When she came to him, he incited her to ask her father for a piece of land. As she sat on the ass, she broke wind, and Caleb said, ‘What did you mean by that?’ The New English Bible (New York: Oxford University Press; Cambridge University Press, 1970), Jdg 1:14.
14. he nagged her. With LXX, Vulg., against MT which reads “she nagged him.” The latter does less damage to the image of the first “savior judge” (3:7–10) and may be taken as a tendentious development. The proposal to relate ṣnḥ, “dismount,” to Akk. ṣanāḫu and render “she broke wind” as in NEB (Godfrey Rolles Driver, “Problems of Interpretation in the Hexateuch,” Mélanges bibliques rediges en l’honneur de André Robert [Paris: Bloud and Gay, 1966], pp. 75–76) has not found wide acceptance. It founders on scanty Akkadian evidence and semantic confusion in such a paraphrastic translation as the NEB in our verse. In any case the revival of this pericope by the final redactor suggests a reason why the earlier compiler of the body of the book confined himself to rubrics in reporting the career of Othniel as the first and ideal judge.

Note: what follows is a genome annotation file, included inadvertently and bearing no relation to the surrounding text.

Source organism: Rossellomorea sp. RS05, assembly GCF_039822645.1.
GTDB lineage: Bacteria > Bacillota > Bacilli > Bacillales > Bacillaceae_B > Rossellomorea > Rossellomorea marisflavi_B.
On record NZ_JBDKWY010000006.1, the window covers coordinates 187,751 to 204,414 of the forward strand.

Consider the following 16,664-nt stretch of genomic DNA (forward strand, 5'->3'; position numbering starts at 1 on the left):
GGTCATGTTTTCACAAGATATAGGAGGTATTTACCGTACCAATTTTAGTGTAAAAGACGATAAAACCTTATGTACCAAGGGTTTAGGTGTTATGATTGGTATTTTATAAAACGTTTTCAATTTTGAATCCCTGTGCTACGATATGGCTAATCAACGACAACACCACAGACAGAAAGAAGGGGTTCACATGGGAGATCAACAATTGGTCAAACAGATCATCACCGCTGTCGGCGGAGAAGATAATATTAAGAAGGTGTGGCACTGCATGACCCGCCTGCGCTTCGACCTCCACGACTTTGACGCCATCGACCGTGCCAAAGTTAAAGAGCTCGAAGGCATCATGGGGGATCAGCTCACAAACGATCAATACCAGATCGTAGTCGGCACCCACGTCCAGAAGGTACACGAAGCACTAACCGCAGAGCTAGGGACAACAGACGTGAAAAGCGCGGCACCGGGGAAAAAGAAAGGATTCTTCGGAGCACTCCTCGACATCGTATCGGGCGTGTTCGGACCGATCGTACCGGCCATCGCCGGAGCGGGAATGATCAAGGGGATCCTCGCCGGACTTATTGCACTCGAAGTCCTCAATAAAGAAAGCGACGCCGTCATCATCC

Robert G. Boling, Judges: Introduction, Translation, and Commentary (vol. 6A; Anchor Yale Bible; New Haven; London: Yale University Press, 2008), 56–57.